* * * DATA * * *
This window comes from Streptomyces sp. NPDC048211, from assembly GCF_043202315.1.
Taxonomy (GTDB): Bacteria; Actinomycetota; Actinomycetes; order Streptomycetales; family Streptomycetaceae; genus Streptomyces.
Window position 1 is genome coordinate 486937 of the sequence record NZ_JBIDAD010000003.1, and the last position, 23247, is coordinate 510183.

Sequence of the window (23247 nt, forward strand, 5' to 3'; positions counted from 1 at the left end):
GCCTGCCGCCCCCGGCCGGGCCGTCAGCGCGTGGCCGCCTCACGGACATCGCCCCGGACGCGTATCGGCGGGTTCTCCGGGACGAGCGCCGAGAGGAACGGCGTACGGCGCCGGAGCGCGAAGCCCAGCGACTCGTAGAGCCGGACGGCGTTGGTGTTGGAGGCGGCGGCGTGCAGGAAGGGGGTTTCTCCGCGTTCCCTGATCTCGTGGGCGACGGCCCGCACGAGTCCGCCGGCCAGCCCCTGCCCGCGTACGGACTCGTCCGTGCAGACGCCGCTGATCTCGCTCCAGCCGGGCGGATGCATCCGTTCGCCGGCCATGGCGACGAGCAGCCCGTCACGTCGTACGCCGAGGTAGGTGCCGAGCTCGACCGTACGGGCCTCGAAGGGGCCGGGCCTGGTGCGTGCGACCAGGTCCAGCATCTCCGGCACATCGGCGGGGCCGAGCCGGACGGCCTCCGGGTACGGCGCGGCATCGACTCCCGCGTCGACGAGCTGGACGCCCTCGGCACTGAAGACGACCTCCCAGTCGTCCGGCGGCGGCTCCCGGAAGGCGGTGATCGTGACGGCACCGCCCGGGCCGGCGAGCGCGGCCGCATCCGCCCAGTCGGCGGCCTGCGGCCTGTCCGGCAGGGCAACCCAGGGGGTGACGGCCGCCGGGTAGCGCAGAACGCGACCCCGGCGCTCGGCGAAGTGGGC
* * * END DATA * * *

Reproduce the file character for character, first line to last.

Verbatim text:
This window comes from Streptomyces sp. NPDC048211, from assembly GCF_043202315.1.
Taxonomy (GTDB): Bacteria; Actinomycetota; Actinomycetes; order Streptomycetales; family Streptomycetaceae; genus Streptomyces.
Window position 1 is genome coordinate 486937 of the sequence record NZ_JBIDAD010000003.1, and the last position, 23247, is coordinate 510183.

Sequence of the window (23247 nt, forward strand, 5' to 3'; positions counted from 1 at the left end):
GCCTGCCGCCCCCGGCCGGGCCGTCAGCGCGTGGCCGCCTCACGGACATCGCCCCGGACGCGTATCGGCGGGTTCTCCGGGACGAGCGCCGAGAGGAACGGCGTACGGCGCCGGAGCGCGAAGCCCAGCGACTCGTAGAGCCGGACGGCGTTGGTGTTGGAGGCGGCGGCGTGCAGGAAGGGGGTTTCTCCGCGTTCCCTGATCTCGTGGGCGACGGCCCGCACGAGTCCGCCGGCCAGCCCCTGCCCGCGTACGGACTCGTCCGTGCAGACGCCGCTGATCTCGCTCCAGCCGGGCGGATGCATCCGTTCGCCGGCCATGGCGACGAGCAGCCCGTCACGTCGTACGCCGAGGTAGGTGCCGAGCTCGACCGTACGGGCCTCGAAGGGGCCGGGCCTGGTGCGTGCGACCAGGTCCAGCATCTCCGGCACATCGGCGGGGCCGAGCCGGACGGCCTCCGGGTACGGCGCGGCATCGACTCCCGCGTCGACGAGCTGGACGCCCTCGGCACTGAAGACGACCTCCCAGTCGTCCGGCGGCGGCTCCCGGAAGGCGGTGATCGTGACGGCACCGCCCGGGCCGGCGAGCGCGGCCGCATCCGCCCAGTCGGCGGCCTGCGGCCTGTCCGGCAGGGCAACCCAGGGGGTGACGGCCGCCGGGTAGCGCAGAACGCGACCCCGGCGCTCGGCGAAGTGGGC